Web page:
Pakistan can’t be labelled a developing economy. Any so called developing nation needs to have sound macroeconomic factors, stable political system, and peace and tranquillity. Pakistan has none.
And now, two aspects – self-propelled terrorism and border clashes with India, Afghanistan and even Iran – both created by Pakistan itself have brought the country to a point of economic degradation. Let’s analyse the impact that both have had on the Pakistani economy.
The damage that terrorism has directly or indirectly caused Pakistan is a mindboggling $123.1 billion. Loss of lives and property, lost economic opportunities, and disintegration of the country’s standing in the world have been the major results of terrorism.
This number has been quoted in the Pakistan Economic Survey 2016/17 highlighting the effects of terrorism on the economy for the last 16 years.
Pakistan’s current GDP is around the $300 billion mark. This loss due to terrorism is equivalent to more than 40% of the country’s GDP.
It says, “The war on terror has been drastically affecting our economy, exports, physical infrastructure, tax collection and investment and our social fabric. Since the insurgency started in Pakistan following the US invasion of Afghanistan, more than 60,000 Pakistani civilians, security forces personnel and women and children have been killed in gun, bomb and suicide attacks.”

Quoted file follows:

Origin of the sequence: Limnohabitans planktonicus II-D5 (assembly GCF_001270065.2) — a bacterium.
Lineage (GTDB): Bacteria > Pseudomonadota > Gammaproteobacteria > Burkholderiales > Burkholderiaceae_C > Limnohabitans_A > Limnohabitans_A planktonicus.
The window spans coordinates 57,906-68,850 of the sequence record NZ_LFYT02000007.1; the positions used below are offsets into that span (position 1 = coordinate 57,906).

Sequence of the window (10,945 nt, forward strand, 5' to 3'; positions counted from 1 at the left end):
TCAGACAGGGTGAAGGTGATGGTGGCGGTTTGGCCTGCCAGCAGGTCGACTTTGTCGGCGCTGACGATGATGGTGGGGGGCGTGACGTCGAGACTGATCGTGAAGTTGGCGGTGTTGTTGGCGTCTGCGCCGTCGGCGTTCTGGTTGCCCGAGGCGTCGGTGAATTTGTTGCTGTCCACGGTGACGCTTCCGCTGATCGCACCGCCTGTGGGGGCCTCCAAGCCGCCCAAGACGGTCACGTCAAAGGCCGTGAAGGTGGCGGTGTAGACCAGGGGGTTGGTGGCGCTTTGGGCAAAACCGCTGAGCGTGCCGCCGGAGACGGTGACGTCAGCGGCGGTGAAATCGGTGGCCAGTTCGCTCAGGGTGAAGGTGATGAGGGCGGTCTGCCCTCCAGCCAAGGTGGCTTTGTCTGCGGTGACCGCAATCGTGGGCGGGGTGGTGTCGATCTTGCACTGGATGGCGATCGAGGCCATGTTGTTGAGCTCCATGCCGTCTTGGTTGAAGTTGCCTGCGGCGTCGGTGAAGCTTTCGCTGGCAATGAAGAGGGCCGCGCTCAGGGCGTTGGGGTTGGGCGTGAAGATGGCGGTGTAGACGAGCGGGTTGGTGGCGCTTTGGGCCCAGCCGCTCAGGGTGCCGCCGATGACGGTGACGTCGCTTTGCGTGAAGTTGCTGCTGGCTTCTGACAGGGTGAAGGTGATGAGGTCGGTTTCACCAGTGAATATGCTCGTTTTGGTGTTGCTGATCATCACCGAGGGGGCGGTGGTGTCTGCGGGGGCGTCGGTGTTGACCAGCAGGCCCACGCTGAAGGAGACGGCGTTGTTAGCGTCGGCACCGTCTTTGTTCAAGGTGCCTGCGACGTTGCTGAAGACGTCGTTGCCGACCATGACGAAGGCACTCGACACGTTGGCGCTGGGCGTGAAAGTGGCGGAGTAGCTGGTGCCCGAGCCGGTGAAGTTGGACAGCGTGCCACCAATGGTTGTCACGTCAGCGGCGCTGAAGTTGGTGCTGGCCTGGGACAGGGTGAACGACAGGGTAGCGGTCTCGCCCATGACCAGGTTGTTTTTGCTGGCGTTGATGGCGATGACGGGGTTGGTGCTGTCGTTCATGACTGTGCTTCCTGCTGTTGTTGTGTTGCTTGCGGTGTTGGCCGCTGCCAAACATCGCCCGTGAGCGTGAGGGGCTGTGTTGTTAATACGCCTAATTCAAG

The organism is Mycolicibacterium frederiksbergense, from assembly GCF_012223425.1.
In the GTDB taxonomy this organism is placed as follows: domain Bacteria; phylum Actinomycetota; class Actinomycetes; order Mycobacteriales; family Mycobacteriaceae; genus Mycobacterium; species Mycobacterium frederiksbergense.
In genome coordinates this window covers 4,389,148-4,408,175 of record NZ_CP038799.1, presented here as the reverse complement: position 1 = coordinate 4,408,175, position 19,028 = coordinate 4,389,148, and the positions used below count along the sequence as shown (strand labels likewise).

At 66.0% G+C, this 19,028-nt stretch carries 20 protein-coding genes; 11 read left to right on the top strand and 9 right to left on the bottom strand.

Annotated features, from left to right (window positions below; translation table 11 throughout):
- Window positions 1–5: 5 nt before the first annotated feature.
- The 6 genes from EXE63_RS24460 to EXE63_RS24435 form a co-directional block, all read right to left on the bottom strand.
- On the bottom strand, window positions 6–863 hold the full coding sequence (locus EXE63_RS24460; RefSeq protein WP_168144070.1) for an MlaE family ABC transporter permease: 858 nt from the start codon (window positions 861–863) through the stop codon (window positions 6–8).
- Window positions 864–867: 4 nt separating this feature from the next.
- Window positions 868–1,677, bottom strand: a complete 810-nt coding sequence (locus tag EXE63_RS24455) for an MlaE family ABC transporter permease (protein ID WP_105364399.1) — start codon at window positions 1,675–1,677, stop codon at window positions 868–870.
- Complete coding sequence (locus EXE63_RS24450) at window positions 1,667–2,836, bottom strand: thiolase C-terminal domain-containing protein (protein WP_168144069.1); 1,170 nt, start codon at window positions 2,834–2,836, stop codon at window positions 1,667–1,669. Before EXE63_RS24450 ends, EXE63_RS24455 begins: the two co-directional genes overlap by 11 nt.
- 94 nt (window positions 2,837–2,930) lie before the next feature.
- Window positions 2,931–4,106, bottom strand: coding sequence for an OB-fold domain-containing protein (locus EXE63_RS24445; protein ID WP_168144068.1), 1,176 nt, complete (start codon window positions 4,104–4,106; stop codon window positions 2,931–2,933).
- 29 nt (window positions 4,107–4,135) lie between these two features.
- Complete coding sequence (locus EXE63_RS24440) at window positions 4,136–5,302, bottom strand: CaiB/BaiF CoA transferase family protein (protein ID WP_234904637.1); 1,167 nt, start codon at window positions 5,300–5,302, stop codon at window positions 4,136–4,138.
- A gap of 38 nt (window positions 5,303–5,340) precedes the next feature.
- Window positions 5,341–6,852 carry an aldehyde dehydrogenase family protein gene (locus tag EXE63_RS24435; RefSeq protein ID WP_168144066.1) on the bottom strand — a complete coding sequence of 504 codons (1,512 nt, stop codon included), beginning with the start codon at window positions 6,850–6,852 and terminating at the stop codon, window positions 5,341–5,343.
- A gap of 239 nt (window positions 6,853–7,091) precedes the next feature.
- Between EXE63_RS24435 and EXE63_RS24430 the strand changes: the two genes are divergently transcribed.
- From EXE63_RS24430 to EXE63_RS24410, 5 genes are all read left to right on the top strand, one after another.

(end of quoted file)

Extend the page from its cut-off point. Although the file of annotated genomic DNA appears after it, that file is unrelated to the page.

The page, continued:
The $123.1 billion amounts to a loss of $7.7 billion per year which is more thanwhat Pakistan spends on education, health and other social safety schemes. It is also as much as Pakistan spent on its defence needs in the last year.
Pakistan has seen tumultuous times on its borders during the last year. Usually the minor skirmishes were restricted to its border with India, but now it is experiencing similar problems with Afghanistan and Iran as well.
Recently it had a clash with Afghan troops, and then Iran fired mortars at Pakistani army posts who were aiding infiltration of terrorists into Iran. Keeping in mind the growing problems its having with all three neighbours, Pakistan has now raised its defence budget further straining its feeble economy.
Despite Pakistan’s current account deficit tripling to $7.3 billion in the ten months through April, and its trade gap expanding to $3.2 billion in April, it has raised its defence budget by 7%.
Not only our border clashes a major concern and burden on the economy of the country, but another unexpected strain is that of providing Chinese workers in Pakistan with protection. Pakistan will add more troops to the already existing 9,000-strong special force raised to protect the Chinese workers further raising its expenditure.
We’ve often seen how Pakistan begs for financial aid from richer nations. Looking at how the current scenario is, it won’t be a surprise if it asks China to help with the deteriorating economy.